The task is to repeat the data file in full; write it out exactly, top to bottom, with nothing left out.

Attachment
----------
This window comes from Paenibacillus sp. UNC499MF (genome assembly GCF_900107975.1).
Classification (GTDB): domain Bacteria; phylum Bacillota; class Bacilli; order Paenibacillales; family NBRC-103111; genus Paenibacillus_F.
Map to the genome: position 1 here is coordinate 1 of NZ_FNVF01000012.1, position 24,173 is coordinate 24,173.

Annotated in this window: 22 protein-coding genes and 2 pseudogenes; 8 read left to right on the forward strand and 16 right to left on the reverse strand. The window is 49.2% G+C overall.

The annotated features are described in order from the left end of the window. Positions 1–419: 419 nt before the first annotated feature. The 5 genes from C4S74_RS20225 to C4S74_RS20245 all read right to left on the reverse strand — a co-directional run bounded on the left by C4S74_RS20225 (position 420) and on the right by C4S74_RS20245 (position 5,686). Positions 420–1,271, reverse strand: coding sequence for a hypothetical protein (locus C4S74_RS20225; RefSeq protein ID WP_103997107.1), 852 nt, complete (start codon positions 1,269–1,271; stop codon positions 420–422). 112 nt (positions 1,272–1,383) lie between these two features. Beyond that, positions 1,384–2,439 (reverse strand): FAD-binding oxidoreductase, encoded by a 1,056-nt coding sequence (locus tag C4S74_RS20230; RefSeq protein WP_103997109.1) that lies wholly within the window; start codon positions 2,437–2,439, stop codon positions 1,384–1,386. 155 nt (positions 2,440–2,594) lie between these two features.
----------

This window comes from Paenibacillus sp. UNC499MF (genome assembly GCF_900107975.1).
Classification (GTDB): domain Bacteria; phylum Bacillota; class Bacilli; order Paenibacillales; family NBRC-103111; genus Paenibacillus_F.
Map to the genome: position 1 here is coordinate 1 of NZ_FNVF01000012.1, position 24,173 is coordinate 24,173.

Annotated in this window: 22 protein-coding genes and 2 pseudogenes; 8 read left to right on the forward strand and 16 right to left on the reverse strand. The window is 49.2% G+C overall.

The annotated features are described in order from the left end of the window. Positions 1–419: 419 nt before the first annotated feature. The 5 genes from C4S74_RS20225 to C4S74_RS20245 all read right to left on the reverse strand — a co-directional run bounded on the left by C4S74_RS20225 (position 420) and on the right by C4S74_RS20245 (position 5,686). Positions 420–1,271, reverse strand: coding sequence for a hypothetical protein (locus C4S74_RS20225; RefSeq protein ID WP_103997107.1), 852 nt, complete (start codon positions 1,269–1,271; stop codon positions 420–422). 112 nt (positions 1,272–1,383) lie between these two features. Beyond that, positions 1,384–2,439 (reverse strand): FAD-binding oxidoreductase, encoded by a 1,056-nt coding sequence (locus tag C4S74_RS20230; RefSeq protein WP_103997109.1) that lies wholly within the window; start codon positions 2,437–2,439, stop codon positions 1,384–1,386. 155 nt (positions 2,440–2,594) lie between these two features.